Weekly Reflection from Pastor Janine

Beloved of God. Advent is upon us. Amidst the decorating and preparation, we are also reminded that this is a time of waiting. Yet even as we wait for the Christ child to be born again, he waits for us to do our part in the world as his messengers of hope, peace, joy, and love. Our theme this Advent is Angels among us: flying in the face of fear at Advent. Each Sunday we will explore the ways Jesus calls us to be messengers of #MoreHope, #MorePeace, #MoreJoy, and #More Love. And, we encourage you to take a “selfie” framed by the angel wings we have in the narthex and share ways you are flying in the face of fear.


As I was thinking about practical ways to describe how we might be God’s good news for the world, I came across these reminders about what Christianity is all about from Richard Rohr. I know that when I keep them in mind, my responses to people and situations are more likely to be true good news. I hope you find them helpful, and I’d love to hear your thoughts.

  1. Jesus is a model for living more than an object of worship.
  2. Affirming people’s potential is more important than reminding them of their brokenness.
  3. The work of reconciliation should be valued over making judgments.
  4. Gracious behavior is more important than right belief.
  5. Inviting questions is more valuable than supplying answers.
  6. Encouraging the personal search is more important than group uniformity.
  7. Meeting actual needs is more important than maintaining institutions.
  8. Peacemaking is more important than power.
  9. We should care more about love and less about sex.
  10. Life in this world is more important than the afterlife (eternity is God’s work anyway).Keeping these in mind, where do you see people in need of #MoreHope? How will you be that hope?Yours in Christ

Are Thoughts and Prayers Enough?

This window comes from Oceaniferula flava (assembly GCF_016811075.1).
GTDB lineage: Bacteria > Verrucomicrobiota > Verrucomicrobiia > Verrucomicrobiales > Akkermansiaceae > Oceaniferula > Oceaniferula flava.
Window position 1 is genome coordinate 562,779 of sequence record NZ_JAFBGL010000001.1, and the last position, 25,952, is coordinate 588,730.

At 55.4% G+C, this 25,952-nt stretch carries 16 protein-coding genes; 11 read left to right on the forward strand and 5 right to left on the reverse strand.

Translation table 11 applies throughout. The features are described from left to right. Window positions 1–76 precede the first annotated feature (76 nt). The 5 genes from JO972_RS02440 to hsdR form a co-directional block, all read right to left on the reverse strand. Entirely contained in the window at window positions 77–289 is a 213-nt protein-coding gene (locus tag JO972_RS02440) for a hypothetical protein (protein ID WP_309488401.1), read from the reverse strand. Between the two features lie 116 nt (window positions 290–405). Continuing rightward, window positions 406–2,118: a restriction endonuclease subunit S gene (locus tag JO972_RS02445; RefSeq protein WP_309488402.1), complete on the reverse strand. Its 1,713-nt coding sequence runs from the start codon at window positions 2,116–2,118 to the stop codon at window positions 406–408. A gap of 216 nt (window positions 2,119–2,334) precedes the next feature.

November 10, 2017

Beloved of God, I’ve been asking myself this question after hearing so many people make this statement after every horrific tragedy, especially mass shootings. And I think the Bible has something to say about this. In the book of James, it says, “What good is it, my brothers and sisters, if you say you have faith but do not have works? Can faith save you? If a brother or sister is naked and lacks daily food, and one of you says to them, ‘Go in peace; keep warm and eat your fill’, and yet you do not supply their bodily needs, what is the good of that? So faith by itself, if it has no works, is dead.” (2:14-17) Gun violence isn’t inevitable. What is the role of the church in the face of gun violence? I found these statements about prayer from other faith leaders around the country, and from Eco-Justice Notes a blog by Rev. Peter Sawtell.

“Ultimately, prayer also forces us back into the world. We cannot praise God for divine acts of justice and mercy without hearing the call to imitate God through our own actions. Prayer is necessary but never sufficient.”

” I want people to stop going to church and start being the church” … I want them to stop praying with their thoughts and start praying with their bodies and their votes and their voices.”

” Simply stating that your thoughts and prayers are with someone is meaningless unless you are actively engaging in and with the pain and suffering in the world — and doing something about it.”


As we have been celebrating the saints this month. We learned that

* saints are those who have suffered and who share in the suffering of others

* Saints are a part of living God’s story of healing, saving, and restoring

* Saint act out of gratitude for God’s gifts of abundance


I pray that God will use us to pray and to act.

In Christ’s Shalom

Pastor Janine

Beloved of God: